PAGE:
Crackdown fears put Hanoi's black money market on edge

Gold shop in Hanoi
Image caption The Vietnamese government has tolerated an unofficial currency trade in gold shops for years

Hanoi's foreign exchange black market is on alert, as authorities look to fight inflation and a weak currency.

Some of the city's gold shops, which also double as money changers, said they had stopped dealing dollars fearing a crackdown.

The government wants to limit black market currency trading to bring the value of the dong closer to official exchange rates.

On Tuesday, the central bank also made a move, raising interest rates.

It is the third time since 17 February that the bank has raised rates.

The bank lifted its refinance and discount rates to 12%.


A number of Hanoi gold traders said they had stopped buying and selling dollars on Monday, according to the Financial Times.

They said the government had promised to punish "hoarders and speculators" and were worried about how that would be enforced.

Two traders at large gold shops told the Reuters news agency that they had not bought or sold dollars for three days.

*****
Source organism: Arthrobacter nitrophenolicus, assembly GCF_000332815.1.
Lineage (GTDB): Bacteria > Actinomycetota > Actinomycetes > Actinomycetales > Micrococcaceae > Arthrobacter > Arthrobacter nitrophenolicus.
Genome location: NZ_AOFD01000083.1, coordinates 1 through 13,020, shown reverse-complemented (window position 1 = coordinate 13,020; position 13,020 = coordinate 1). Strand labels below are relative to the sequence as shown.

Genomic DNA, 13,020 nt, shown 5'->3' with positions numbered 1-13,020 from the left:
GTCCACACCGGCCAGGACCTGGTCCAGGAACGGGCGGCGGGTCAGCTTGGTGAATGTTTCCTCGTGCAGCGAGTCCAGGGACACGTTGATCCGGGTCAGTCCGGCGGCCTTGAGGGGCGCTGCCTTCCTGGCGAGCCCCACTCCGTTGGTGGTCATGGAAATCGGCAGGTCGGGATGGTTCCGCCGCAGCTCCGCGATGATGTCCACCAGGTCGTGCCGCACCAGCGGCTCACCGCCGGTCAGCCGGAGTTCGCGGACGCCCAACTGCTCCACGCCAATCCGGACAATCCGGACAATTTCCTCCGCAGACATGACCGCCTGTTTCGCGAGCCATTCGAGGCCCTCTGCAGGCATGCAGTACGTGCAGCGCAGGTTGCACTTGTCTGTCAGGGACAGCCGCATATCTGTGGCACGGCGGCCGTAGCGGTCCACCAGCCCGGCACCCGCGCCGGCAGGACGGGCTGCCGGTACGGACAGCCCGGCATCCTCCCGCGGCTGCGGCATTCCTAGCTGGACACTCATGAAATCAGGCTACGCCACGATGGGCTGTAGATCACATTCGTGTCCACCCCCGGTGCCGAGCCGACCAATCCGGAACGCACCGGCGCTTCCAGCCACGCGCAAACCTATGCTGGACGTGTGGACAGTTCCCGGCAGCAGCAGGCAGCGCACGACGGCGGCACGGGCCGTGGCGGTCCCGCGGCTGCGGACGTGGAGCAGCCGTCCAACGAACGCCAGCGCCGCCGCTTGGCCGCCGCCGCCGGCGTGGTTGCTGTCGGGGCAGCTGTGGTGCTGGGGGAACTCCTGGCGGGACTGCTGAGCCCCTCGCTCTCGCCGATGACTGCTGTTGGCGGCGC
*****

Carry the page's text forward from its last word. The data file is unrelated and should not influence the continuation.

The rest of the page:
Traditionally in Vietnam, when the value of the dong falls investors seek refuge in other assets, such as gold and the US dollar.

Inflation fears

As well as cracking down on currency trading, the government, has also been taking other steps to slow inflation.

Last month it devalued the dong and said it would look at ways of tighten the country's monetary policy.

Over the past few years the Vietnamese government and central bank have kept interest rates low and subsidised lending in order to boost growth.

That has driven up inflation, which hit a two-year high of 12.3% in February.


Analysts say Tuesday's rate hikes were an encouraging move, but puzzling.

"The market was not expecting a decision, nor has any rationale been provided," Mark Hildebrandt of JP Morgan Chase Bank wrote in a note to clients.

He said more transparency was needed.

"Improvement in explaining its policy framework and in communicating its decision and rationale to the market would go a long way to improving market confident," Mr Hildebrandt said.

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